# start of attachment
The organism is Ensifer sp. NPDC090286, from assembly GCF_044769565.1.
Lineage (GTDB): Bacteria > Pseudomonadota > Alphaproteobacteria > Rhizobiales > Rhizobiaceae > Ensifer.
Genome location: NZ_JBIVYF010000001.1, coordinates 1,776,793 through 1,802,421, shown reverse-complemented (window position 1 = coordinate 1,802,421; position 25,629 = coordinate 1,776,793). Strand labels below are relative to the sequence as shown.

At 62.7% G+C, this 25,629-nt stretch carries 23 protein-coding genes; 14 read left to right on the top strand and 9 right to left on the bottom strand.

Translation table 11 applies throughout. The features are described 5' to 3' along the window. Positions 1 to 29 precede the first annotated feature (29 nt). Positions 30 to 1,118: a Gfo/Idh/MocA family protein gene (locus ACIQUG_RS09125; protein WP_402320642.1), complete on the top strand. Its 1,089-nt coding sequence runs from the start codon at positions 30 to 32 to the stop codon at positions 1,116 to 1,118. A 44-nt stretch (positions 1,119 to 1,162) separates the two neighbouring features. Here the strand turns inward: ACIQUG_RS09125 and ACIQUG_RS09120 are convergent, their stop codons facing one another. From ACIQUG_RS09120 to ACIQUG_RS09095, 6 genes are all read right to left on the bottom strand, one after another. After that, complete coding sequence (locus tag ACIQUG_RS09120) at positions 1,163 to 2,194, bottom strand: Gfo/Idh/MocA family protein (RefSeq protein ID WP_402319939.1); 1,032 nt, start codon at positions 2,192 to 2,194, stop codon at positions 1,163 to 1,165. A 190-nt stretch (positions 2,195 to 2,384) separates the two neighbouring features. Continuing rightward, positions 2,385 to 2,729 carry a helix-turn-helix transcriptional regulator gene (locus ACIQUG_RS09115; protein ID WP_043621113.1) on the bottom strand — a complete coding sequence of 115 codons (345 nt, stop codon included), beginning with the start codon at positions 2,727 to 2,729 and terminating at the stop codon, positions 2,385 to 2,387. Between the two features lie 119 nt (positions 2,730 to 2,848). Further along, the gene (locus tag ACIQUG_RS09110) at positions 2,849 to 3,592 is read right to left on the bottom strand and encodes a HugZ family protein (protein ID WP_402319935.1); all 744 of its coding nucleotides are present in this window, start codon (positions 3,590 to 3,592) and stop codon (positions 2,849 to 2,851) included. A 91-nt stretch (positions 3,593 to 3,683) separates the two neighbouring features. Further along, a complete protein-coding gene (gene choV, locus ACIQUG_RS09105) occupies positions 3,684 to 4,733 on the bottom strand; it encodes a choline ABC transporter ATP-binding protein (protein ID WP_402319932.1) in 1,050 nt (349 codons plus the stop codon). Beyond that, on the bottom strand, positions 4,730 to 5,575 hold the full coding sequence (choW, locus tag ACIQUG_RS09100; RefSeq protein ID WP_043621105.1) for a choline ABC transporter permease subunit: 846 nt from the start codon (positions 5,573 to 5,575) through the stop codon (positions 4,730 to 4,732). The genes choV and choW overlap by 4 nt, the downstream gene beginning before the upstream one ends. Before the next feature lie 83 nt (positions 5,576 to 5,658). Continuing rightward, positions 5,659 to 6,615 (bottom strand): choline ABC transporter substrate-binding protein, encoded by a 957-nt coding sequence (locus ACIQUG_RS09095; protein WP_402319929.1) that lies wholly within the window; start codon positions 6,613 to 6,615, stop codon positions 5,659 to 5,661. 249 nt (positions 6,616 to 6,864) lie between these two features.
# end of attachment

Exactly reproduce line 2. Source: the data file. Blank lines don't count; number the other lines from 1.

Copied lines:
Lineage (GTDB): Bacteria > Pseudomonadota > Alphaproteobacteria > Rhizobiales > Rhizobiaceae > Ensifer.